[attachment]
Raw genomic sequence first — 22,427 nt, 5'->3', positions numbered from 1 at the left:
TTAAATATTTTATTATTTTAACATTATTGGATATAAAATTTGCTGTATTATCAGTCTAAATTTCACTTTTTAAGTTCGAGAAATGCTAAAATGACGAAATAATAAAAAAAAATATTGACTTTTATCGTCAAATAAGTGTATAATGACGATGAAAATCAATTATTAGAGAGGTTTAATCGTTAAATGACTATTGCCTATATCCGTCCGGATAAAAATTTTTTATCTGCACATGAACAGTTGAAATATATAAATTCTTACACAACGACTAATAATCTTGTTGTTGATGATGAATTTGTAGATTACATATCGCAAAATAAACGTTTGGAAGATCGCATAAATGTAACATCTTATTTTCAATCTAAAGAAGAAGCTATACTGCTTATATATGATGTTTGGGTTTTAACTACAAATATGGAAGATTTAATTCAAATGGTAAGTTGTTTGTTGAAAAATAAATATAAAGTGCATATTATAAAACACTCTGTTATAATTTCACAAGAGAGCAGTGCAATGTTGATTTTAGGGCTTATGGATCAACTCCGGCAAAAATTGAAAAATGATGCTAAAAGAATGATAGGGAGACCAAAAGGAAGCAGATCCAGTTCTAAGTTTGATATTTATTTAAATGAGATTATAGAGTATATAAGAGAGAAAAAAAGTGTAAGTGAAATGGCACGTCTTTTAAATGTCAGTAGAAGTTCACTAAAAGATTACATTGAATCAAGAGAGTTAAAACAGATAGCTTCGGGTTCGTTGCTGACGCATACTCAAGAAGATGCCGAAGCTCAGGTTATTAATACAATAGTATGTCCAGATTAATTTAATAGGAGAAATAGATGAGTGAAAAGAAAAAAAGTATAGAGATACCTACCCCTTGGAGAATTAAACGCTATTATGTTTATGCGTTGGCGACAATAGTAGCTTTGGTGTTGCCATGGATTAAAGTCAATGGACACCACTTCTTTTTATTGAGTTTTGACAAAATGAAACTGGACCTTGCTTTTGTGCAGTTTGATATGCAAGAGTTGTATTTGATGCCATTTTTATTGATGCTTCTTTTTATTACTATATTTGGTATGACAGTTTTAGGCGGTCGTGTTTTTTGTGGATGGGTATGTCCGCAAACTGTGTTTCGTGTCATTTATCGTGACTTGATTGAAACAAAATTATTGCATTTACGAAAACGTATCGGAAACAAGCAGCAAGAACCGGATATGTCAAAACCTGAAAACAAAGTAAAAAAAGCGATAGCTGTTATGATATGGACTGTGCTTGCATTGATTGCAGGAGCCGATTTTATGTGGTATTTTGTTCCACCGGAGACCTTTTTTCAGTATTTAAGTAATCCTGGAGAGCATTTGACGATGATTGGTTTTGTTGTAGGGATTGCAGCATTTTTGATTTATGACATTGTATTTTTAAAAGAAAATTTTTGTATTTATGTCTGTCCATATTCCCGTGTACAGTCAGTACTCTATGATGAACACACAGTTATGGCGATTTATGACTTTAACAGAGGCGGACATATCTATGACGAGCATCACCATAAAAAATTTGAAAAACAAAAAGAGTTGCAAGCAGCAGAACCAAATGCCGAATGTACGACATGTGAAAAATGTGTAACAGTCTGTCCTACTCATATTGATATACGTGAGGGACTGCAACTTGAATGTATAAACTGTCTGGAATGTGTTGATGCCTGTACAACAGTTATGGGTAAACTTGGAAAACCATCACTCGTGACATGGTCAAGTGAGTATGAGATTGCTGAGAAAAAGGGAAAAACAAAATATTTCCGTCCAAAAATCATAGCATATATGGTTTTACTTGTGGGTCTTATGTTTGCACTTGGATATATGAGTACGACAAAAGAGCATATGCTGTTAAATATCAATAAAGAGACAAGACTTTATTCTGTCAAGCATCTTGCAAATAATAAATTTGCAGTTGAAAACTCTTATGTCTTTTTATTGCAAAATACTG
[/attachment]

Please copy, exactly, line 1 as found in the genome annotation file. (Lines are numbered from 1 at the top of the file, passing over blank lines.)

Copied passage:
Raw genomic sequence first — 22,427 nt, 5'->3', positions numbered from 1 at the left: